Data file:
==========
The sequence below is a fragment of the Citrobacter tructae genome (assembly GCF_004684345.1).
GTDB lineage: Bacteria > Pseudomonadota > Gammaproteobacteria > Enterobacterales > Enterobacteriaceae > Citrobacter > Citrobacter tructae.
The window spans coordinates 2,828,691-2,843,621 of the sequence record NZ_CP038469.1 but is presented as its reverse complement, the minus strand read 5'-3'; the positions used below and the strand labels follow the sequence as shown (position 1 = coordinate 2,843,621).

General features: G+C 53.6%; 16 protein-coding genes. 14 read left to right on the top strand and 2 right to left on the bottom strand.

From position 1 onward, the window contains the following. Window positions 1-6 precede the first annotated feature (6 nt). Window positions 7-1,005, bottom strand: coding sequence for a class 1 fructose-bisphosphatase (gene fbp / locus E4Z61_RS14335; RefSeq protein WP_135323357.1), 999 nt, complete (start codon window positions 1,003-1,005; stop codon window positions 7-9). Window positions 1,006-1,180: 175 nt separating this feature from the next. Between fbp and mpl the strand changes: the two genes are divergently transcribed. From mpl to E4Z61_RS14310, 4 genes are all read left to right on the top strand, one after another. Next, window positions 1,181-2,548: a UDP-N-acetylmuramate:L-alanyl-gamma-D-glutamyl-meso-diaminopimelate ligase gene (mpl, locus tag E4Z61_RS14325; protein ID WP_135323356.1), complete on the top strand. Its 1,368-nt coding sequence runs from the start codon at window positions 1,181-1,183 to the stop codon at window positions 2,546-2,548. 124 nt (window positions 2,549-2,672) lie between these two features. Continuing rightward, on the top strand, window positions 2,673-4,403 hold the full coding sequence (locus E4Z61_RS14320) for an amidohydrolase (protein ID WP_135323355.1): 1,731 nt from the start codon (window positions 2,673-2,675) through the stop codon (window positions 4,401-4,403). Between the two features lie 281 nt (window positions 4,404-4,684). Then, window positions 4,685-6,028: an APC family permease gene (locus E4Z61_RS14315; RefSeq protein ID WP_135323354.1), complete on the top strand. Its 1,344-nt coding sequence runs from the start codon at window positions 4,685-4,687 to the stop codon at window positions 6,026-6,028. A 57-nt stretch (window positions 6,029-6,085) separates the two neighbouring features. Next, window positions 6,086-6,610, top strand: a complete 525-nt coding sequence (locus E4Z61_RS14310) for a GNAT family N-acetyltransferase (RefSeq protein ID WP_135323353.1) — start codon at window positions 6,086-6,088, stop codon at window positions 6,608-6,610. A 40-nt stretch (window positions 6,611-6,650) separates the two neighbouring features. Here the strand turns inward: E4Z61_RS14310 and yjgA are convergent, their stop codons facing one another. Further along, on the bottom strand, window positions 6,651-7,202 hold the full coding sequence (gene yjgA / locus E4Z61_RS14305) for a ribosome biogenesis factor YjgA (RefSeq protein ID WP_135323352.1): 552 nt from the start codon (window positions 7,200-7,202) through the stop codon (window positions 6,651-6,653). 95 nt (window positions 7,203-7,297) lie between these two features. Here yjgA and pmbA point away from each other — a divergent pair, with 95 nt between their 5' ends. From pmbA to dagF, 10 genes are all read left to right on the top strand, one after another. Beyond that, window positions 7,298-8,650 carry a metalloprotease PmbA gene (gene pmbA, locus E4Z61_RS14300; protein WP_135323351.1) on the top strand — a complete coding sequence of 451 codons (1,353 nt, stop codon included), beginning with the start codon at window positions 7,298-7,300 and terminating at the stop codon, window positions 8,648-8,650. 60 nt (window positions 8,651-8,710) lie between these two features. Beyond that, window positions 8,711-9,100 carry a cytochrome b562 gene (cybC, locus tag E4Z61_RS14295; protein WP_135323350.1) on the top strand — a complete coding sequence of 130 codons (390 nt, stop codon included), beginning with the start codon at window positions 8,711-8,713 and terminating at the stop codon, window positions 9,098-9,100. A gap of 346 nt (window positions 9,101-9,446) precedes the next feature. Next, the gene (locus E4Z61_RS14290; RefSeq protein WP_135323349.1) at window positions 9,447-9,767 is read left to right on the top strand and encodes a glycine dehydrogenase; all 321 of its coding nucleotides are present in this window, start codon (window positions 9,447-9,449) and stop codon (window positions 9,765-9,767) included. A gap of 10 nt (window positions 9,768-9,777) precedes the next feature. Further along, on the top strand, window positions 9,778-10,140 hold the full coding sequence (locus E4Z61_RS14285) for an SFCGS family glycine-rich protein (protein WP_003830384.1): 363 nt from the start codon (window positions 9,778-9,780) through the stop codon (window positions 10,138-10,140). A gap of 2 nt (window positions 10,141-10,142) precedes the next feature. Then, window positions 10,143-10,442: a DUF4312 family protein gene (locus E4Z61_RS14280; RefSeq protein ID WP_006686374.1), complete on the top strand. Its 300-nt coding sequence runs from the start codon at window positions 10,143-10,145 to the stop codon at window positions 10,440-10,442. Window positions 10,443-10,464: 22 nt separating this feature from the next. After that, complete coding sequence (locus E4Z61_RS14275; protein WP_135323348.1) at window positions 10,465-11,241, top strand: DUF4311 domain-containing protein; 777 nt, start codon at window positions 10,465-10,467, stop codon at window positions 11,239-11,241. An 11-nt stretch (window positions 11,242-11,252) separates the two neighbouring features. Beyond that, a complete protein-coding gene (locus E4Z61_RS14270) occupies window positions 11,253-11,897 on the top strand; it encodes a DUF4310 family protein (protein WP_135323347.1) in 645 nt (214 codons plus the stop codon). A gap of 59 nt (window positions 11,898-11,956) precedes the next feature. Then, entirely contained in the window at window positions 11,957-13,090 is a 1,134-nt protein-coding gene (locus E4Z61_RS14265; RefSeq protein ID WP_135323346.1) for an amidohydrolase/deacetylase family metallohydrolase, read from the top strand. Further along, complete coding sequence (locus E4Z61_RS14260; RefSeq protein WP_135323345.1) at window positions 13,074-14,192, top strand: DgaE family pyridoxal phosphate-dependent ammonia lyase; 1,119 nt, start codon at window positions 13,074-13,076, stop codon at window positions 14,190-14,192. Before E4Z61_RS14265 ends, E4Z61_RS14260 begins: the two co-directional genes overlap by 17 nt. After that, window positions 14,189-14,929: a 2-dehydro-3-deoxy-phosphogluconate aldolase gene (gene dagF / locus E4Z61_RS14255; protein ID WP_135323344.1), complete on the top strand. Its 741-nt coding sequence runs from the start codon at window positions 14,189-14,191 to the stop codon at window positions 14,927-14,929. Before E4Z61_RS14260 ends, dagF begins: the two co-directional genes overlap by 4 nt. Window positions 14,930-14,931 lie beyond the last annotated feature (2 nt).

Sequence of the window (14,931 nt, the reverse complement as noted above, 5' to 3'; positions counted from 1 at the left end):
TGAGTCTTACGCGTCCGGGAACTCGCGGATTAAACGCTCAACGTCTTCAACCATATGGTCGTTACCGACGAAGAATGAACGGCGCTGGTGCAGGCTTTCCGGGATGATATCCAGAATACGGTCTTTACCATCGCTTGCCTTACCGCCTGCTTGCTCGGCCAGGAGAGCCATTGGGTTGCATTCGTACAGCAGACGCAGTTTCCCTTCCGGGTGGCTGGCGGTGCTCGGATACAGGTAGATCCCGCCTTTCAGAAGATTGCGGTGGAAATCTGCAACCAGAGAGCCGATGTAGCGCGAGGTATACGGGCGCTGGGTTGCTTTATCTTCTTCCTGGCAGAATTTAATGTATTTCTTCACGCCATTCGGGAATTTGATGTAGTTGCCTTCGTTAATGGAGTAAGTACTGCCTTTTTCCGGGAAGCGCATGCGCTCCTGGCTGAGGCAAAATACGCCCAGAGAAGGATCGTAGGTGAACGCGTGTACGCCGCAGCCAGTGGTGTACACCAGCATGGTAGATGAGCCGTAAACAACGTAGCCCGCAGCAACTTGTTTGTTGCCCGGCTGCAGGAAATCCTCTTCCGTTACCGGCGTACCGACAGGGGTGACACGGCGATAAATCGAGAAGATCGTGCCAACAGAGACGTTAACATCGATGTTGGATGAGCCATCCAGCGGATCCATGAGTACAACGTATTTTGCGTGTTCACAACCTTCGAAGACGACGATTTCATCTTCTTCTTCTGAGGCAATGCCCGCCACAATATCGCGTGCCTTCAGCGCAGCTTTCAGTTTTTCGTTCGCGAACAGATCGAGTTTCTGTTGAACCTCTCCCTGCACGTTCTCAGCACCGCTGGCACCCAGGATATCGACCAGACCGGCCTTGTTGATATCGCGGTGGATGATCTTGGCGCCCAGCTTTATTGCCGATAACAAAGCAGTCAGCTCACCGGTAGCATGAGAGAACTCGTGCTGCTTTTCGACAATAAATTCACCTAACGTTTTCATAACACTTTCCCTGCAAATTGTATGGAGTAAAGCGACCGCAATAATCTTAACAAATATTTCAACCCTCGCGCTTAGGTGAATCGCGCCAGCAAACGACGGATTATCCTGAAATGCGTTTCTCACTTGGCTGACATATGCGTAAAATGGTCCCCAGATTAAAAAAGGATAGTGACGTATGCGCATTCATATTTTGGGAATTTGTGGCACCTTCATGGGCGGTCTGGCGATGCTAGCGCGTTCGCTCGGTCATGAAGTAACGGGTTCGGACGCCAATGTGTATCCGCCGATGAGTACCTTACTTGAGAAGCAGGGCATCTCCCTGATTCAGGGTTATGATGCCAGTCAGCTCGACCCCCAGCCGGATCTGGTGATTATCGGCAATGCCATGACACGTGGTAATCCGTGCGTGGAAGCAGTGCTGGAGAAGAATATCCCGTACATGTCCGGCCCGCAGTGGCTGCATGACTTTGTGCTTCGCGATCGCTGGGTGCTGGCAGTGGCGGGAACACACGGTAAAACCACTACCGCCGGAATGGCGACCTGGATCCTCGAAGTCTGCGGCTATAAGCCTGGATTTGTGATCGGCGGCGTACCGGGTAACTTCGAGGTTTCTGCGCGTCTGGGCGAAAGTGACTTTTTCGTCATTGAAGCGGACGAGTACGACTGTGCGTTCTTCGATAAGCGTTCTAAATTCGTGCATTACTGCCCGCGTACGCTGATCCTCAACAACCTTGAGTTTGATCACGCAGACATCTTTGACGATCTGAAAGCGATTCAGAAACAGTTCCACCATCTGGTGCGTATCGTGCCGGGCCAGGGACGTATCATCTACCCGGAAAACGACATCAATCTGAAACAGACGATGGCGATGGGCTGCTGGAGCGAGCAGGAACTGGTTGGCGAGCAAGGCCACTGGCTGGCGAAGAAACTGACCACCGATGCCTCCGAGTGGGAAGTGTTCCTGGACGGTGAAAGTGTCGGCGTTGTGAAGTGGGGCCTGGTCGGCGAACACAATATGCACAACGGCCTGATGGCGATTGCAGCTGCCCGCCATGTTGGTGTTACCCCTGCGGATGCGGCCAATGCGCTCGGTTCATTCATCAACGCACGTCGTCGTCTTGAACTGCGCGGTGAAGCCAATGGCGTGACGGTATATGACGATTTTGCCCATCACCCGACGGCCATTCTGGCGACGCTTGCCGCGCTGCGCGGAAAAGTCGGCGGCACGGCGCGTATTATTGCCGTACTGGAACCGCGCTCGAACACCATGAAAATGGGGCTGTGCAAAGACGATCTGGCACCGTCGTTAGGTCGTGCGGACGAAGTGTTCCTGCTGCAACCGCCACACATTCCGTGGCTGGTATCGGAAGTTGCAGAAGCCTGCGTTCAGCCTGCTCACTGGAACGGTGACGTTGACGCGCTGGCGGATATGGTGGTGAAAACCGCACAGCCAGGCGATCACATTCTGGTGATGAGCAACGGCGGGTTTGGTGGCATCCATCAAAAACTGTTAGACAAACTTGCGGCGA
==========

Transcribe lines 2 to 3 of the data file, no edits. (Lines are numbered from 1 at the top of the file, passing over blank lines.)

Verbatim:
GTDB lineage: Bacteria > Pseudomonadota > Gammaproteobacteria > Enterobacterales > Enterobacteriaceae > Citrobacter > Citrobacter tructae.
The window spans coordinates 2,828,691-2,843,621 of the sequence record NZ_CP038469.1 but is presented as its reverse complement, the minus strand read 5'-3'; the positions used below and the strand labels follow the sequence as shown (position 1 = coordinate 2,843,621).